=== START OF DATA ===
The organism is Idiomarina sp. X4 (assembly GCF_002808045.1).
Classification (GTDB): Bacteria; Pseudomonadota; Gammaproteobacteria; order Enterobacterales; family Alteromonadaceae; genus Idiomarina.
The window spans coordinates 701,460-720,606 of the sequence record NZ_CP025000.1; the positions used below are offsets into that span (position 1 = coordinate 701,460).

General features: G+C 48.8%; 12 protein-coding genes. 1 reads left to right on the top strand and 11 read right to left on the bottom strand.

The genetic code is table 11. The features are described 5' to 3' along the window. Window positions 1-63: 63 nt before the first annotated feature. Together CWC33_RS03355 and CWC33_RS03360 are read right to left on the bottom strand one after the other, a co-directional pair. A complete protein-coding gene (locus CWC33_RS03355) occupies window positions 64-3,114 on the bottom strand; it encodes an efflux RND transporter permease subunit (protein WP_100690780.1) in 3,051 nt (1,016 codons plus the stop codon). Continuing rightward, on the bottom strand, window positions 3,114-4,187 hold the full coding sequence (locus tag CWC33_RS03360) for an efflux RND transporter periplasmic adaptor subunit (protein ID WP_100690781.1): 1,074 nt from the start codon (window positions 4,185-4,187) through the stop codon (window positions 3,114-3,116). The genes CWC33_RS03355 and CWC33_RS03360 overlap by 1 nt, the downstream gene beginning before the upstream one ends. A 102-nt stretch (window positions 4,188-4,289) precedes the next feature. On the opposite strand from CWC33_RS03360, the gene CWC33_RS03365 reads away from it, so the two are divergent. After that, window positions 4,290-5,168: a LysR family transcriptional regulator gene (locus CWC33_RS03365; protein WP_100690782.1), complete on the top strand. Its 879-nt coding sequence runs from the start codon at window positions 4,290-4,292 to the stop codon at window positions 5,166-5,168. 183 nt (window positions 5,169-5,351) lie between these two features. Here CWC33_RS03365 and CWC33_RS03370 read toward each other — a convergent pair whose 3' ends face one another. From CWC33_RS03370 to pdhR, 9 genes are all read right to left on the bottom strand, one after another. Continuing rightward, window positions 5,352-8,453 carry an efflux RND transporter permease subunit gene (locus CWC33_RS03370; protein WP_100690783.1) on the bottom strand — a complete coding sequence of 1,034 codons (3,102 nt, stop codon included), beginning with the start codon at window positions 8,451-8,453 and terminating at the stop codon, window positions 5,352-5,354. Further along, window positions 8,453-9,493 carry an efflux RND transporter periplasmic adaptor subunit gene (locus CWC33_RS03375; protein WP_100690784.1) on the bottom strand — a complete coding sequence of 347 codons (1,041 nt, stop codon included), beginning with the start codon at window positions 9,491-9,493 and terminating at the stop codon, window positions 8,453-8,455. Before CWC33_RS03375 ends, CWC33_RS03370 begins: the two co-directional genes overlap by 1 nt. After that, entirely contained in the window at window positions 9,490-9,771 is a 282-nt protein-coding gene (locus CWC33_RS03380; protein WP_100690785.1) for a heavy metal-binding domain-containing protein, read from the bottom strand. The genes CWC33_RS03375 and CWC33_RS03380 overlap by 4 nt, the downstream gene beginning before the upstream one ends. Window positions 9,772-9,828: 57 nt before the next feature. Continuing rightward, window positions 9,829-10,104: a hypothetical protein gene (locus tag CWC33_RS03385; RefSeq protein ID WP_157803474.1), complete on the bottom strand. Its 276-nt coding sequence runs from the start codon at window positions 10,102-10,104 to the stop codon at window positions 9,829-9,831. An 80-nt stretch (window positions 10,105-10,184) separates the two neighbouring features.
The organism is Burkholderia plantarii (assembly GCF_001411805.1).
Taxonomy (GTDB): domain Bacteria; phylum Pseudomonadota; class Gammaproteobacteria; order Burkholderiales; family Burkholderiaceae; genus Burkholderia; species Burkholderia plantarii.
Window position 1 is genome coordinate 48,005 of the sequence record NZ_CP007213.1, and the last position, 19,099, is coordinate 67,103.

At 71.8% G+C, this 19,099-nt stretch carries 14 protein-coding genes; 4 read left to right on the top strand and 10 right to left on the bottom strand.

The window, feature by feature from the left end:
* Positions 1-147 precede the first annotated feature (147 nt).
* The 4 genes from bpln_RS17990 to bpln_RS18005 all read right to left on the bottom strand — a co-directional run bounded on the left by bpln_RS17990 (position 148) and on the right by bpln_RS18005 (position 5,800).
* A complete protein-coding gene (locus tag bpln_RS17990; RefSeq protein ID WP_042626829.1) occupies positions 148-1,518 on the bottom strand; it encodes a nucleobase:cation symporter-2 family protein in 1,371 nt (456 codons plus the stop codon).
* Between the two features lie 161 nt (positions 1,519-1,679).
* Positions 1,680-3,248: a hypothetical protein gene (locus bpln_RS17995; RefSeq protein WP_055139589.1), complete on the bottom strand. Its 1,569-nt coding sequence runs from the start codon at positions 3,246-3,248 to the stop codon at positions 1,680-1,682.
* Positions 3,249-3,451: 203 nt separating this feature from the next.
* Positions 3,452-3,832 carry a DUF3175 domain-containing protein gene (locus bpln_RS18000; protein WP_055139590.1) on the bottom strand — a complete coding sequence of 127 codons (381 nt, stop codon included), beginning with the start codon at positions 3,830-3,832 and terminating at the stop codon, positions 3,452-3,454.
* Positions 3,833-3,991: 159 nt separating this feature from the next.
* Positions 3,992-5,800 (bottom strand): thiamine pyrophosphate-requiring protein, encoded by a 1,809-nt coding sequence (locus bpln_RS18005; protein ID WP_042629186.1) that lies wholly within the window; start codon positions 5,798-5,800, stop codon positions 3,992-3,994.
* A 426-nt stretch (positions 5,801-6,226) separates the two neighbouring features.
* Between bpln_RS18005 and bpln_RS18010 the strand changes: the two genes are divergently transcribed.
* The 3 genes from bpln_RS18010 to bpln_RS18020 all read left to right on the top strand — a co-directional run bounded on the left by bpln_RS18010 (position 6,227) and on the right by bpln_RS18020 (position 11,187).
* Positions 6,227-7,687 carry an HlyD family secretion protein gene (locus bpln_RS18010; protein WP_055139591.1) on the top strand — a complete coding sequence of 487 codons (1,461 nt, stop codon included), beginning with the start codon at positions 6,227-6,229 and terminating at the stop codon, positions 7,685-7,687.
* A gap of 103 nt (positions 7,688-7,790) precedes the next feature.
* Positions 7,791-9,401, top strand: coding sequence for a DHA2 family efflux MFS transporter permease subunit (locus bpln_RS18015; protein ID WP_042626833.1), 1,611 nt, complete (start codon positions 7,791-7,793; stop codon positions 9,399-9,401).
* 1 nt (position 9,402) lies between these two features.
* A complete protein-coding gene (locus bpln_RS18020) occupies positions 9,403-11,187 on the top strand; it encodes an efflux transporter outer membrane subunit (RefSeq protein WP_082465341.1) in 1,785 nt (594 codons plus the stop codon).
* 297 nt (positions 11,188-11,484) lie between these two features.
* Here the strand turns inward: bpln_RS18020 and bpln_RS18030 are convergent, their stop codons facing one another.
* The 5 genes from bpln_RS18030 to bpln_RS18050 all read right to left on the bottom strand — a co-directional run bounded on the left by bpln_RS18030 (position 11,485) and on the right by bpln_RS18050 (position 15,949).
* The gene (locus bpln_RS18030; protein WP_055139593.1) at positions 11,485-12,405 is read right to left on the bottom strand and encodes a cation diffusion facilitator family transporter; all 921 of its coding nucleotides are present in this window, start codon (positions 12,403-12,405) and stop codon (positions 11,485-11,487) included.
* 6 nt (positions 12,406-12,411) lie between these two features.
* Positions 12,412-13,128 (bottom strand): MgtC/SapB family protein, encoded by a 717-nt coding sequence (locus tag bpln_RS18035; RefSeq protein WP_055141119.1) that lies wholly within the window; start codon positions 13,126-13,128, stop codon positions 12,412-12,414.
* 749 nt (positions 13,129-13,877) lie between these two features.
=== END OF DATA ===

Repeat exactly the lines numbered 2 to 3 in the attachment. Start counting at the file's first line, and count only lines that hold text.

Classification (GTDB): Bacteria; Pseudomonadota; Gammaproteobacteria; order Enterobacterales; family Alteromonadaceae; genus Idiomarina.
The window spans coordinates 701,460-720,606 of the sequence record NZ_CP025000.1; the positions used below are offsets into that span (position 1 = coordinate 701,460).